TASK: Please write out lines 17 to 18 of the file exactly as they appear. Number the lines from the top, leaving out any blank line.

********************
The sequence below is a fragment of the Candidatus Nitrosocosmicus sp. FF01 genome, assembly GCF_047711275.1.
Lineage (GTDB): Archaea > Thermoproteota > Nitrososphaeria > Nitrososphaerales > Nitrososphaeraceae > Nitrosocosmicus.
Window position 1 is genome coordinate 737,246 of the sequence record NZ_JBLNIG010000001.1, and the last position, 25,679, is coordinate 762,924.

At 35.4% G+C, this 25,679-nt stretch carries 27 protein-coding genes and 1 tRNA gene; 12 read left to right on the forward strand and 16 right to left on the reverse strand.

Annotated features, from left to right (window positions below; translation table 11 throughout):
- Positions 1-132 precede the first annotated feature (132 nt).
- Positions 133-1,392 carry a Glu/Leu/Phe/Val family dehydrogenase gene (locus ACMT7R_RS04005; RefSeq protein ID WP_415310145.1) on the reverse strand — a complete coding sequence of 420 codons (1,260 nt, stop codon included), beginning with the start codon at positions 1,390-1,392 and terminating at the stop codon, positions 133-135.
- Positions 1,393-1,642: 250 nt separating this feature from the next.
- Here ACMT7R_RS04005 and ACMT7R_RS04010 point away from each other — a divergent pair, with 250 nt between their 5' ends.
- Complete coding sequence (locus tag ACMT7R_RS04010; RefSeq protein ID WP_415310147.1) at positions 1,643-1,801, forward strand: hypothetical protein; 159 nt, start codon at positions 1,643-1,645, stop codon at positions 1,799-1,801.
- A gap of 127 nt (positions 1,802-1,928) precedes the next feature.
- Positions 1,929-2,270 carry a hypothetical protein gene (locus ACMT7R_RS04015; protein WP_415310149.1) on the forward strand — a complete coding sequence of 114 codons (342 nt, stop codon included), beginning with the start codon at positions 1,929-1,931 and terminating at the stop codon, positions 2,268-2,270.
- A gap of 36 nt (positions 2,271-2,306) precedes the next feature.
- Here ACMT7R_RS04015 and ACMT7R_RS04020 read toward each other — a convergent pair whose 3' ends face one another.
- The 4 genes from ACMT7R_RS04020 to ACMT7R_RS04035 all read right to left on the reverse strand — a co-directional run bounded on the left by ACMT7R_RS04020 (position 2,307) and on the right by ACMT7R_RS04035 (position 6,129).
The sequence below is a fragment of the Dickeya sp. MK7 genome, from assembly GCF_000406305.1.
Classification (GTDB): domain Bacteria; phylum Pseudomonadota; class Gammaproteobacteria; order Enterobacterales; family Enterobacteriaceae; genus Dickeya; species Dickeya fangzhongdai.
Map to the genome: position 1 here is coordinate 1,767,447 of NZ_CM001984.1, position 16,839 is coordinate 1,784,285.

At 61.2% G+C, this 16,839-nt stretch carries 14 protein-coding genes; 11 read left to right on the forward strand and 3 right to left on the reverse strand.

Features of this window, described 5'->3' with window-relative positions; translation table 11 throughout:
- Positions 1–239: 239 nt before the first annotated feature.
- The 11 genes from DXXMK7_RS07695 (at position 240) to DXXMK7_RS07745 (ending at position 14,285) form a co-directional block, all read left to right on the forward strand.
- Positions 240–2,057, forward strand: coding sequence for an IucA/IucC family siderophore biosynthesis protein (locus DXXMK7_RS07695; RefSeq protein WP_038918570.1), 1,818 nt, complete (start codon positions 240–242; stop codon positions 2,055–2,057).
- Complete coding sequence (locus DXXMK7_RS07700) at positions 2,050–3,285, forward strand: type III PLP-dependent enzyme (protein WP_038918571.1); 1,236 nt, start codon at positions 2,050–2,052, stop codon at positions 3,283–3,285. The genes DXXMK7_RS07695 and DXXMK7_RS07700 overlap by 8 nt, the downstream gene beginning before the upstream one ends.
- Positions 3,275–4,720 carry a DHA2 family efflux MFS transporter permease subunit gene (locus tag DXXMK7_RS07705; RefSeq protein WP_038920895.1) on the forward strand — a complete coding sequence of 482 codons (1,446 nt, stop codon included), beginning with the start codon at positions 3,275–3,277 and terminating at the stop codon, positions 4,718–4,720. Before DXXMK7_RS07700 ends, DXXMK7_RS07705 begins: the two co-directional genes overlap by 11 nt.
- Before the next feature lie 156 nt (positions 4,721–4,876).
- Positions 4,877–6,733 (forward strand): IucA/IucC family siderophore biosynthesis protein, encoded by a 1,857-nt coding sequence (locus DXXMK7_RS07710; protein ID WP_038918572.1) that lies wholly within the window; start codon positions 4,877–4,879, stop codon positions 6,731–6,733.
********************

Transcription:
Classification (GTDB): domain Bacteria; phylum Pseudomonadota; class Gammaproteobacteria; order Enterobacterales; family Enterobacteriaceae; genus Dickeya; species Dickeya fangzhongdai.
Map to the genome: position 1 here is coordinate 1,767,447 of NZ_CM001984.1, position 16,839 is coordinate 1,784,285.